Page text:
As a medievalist interested in popular culture, I’ve been asked by a handful of people to comment on thatscene from a recent episode of Game of Thrones (season 5, episode 6). If you saw it, you probably know which one I mean: Sansa Stark is married to Ramsay Bolton—the currently-reigning Worst Person in Westeros (a title always under fierce competition). Predictably—and horribly—he then rapes her on their wedding night. At this point in the show, Sansa is many things, but not so naive as she started out. It is heavily implied that she knew what she was getting herself into, but accepted this fate so that she can get closer to the targets of her vengeance. That doesn’t make it any less horrible though—and obviously does not in any way equal consent.
Since its airing, there has been considerable discussion on the internet about that scene; some accused it of being “gratuitous.” Considering that the show is one of the most popular depictions of the medievalesque in recent years, depicting marital rape in the show this raises a number of questions about the realities of sexual violence in medieval Europe.
One of the most venerable genres of computer games is the city-building simulator. SimCity is the great-granddaddy of them all, of course, and many kids in my generation wasted plenty of recess hours hunched over a computer program which, somehow, managed to make urban planning and civic zoning fun.
SimCity’s breakout success made its makers at Maxis a household name among many gamers. And Maxis went on to launch a number of sequels (though the shambolic failure of the most recent iteration has threatened to derail its future), as well as a number of other Sim-games (SimEarth, SimLife, SimAnt, SimFarm). Other companies also took up the mantle, often asking their players to build cities in exciting historical locales: Pharaoh for ancient Egypt, Caesar for Rome, Tropico for the 20th-century Caribbean, and the Anno series had titles set in 1701, 1404 and 2070.
The remarkable thing about the gameplay of SimCity was its lack of external conflict. In short, by contrast with the vast majority of games then and now, there were no bad guys to shoot, no race cars to overtake, no bosses to defeat, no princesses to save. The fundamental challenge was in creating a perfectly-balanced system, where each of the metaphorical gears would run in time with all the others. That is, until this guy showed up to ruin everything:
By contrast, city-Sims set in the Middle Ages typically restored the external conflict. Medieval cities, it seems, were less interesting as whirring, dynamic urban centers, and more interesting as fortifications against plundering hordes. The successful Strongholdfranchise is a testament to this trend, where, in only the medieval context, the city-sim was replaced by the castle-sim.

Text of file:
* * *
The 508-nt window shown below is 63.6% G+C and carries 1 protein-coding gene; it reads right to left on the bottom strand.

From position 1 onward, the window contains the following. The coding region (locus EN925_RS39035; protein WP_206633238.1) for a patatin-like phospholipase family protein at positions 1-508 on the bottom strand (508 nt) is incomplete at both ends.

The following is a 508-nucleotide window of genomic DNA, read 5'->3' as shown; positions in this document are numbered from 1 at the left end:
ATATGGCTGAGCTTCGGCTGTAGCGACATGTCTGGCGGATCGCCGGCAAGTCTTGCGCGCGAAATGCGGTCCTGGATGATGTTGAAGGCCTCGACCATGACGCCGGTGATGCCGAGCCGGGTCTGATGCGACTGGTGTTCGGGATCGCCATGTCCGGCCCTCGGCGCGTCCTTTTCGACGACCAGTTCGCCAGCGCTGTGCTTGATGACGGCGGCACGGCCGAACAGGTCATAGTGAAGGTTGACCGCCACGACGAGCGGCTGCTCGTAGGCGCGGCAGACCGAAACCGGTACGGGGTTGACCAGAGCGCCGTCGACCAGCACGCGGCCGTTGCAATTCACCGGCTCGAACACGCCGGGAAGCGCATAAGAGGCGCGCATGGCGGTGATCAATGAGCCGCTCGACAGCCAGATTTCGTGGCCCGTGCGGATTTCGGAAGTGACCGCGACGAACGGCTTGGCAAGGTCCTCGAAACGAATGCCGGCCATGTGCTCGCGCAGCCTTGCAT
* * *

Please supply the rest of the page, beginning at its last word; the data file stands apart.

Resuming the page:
And so it was no small interest that I recently began playing Banished.
Guest post from Robert Houghton. Robert mainly researches urban and episcopal history in Italy in the eleventh and twelfth centuries, and also has a strong interest in the portrayal of the Middle Ages in the media. He currently works at the University of St Andrews and as a research consultant for Paradox Interactive.
A few weeks ago, Paul posted about the mechanics of historical computer games and how it’s more important to have accurate mechanics than it is to have accurate facts. I’d like to elaborate on this with the example of Paradox Interactive’s Crusader Kings II, a game which I have had the pleasure of working on since January 2013.
For those of you who didn’t grow up on a steady, square-eyed diet of Mario and/or Sonic, the world of video games may seem alien. The stereotypes about games, and gamers, are legion, but the most pervasive one that exist is that games are fluff entertainment, pure mindless escapism. Sure, there may be more-edifying ones worthy for the classroom like Oregon Trailor SimCity, but the vast majority of the contemporary game-scape is as vapid as a ten-year-old playing Call of Duty or as sad as a Farmville addict. Certainly no place for the thinking medievalist.
Thankfully, if that ever was the case, it certainly is not so any longer. Leaving aside for the moment that the games industry has long surpassed the film industry as the most popular entertainment industry, over the past five years there has been a remarkable renaissance in the world of gaming, one that historians should pay careful attention to.
The past five years has shown two things. First has been an incredible diversification in terms of the games which have been released. This has been due to two things: (1) the development of far easier game-building tools, which has significantly lowered the expertise bar necessary to develop a game, and (2) the distribution of games over the internet through platforms like Steam, which lowered the cost for distributing a game. Suddenly, you didn’t need to have the resources of Blizzard or EA to make a game, and you didn’t need million-dollar sales to turn a profit.